Hilda Hartle

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Hilda Jane Hartle
Born 11 September 1876
Birmingham
Died 20 May 1974
Nationality United Kingdom
Citizenship British
Known for

Researcher and teacher of chemistry.

One of nineteen signatories to the 1904 petition to the Chemical Society for women chemists to afforded Fellowship status.
Scientific career
Institutions

Newnham College, Cambridge. Homerton College, Cambridge

Brighton Municipal Training College for Girls

Hilda Jane Hartle (11 September 1876- 20 May 1974) was a British chemist researcher and teacher. She was prominent in promoting the teaching of Chemistry to women and became known for her opposition to domestic science.[1]

Biography[edit]

Hartle was born in Birmingham and later moved to Newnham, Cambridge in 1897 to pursue university studies.[2] She became a researcher with Percy Frankland at the University of Birmingham from 1901 to 1903.[3]

From 1903 to 1920 she was a Lecturer in Chemistry at Homerton College, Cambridge and then became principal at Brighton Municipal Training College for Teachers, Brighton (1920-1941).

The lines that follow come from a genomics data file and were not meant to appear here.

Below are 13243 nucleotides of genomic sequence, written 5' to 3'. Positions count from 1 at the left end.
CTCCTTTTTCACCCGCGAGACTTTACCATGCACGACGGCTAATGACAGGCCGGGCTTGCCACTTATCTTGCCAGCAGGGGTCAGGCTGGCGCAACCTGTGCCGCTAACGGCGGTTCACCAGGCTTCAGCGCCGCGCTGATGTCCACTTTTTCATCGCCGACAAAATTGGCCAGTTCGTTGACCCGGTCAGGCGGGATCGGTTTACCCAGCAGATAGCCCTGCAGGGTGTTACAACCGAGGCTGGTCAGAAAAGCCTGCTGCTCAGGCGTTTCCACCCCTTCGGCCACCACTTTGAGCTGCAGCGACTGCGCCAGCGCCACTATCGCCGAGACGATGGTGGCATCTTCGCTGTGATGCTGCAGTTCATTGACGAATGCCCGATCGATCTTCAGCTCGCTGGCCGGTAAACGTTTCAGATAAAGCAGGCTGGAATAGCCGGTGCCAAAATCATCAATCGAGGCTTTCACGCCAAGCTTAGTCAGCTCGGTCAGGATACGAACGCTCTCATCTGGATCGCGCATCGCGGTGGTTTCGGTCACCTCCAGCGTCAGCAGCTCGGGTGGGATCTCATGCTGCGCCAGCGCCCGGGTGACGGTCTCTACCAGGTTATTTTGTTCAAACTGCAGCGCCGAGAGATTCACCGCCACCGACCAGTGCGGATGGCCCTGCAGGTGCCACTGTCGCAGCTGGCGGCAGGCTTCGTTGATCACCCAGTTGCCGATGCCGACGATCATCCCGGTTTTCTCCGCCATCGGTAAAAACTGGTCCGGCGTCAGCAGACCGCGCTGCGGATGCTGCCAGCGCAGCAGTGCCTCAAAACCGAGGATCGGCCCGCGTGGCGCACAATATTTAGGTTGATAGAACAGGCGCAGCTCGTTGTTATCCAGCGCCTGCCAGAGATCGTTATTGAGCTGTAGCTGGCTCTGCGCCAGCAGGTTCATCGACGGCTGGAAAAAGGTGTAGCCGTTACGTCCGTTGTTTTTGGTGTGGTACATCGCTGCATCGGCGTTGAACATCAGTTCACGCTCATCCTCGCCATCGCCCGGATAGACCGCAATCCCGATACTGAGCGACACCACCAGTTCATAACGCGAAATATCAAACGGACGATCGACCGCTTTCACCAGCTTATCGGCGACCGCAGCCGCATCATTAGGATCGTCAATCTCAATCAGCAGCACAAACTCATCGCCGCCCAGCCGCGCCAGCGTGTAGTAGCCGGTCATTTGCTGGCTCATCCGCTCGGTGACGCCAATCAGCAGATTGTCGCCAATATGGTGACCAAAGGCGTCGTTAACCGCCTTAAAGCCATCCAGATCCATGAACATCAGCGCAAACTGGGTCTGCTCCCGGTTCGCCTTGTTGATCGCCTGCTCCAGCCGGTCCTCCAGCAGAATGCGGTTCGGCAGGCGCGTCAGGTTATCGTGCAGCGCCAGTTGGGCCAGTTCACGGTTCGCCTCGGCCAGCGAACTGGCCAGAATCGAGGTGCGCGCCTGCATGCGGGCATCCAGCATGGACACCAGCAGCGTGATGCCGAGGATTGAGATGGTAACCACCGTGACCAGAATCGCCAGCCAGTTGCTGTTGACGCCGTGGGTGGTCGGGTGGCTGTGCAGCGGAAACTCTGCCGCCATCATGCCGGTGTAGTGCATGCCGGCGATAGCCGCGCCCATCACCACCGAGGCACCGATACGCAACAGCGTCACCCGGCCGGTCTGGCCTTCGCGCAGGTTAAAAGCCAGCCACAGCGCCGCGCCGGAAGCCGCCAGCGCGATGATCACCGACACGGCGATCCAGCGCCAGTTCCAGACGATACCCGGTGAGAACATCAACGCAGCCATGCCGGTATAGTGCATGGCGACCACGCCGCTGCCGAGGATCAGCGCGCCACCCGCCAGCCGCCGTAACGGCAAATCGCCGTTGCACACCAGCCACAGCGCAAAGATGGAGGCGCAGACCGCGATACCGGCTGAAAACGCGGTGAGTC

After retirement, she went on to work for women's organisations.[2]

The 1904 petition[edit]

In 1904, Hartle, along with eighteen other British women chemists, signed a petition setting out their reasons to the Chemical Society why they should be afforded Fellowship status like their male counterparts. The petition eventually led to the admission of women as Fellows of the Society[4] (one of the Societies that amalgamated to become the Royal Society of Chemistry), as well as identifying prominent female chemists working in Britain at this time.[5]

References[edit]

  1. ^ "THE RISE AND FALL OF DOMESTIC CHEMISTRY IN HIGHER EDUCATION IN ENGLAND DURING THE EARLY 20TH CENTURY" (PDF). School of Chemical Sciences, University of Illinois. 2011. Retrieved 10 October 2017.
  2. ^ a b Rayner-Canham, Marelene (2008). Chemistry was their Life: Pioneering British Women Chemists, 1880-1949. Imperial College Press. ISBN 9781860949869.
  3. ^ Rayner-Canham, Geoff (2003). "Pounding on the Doors: The Fight for Acceptance of British Women Chemists" (PDF). Bull. Hist. Chem. 28 (2): 110–119.
  4. ^ Mason, Joan (1991). "A forty years' war". Chemistry in Britain: 233–238.
  5. ^ Creese, Mary R. S. (5 January 2009). "British women of the nineteenth and early twentieth centuries who contributed to research in the chemical sciences". The British Journal for the History of Science. 24 (03): 275. doi:10.1017/S0007087400027370.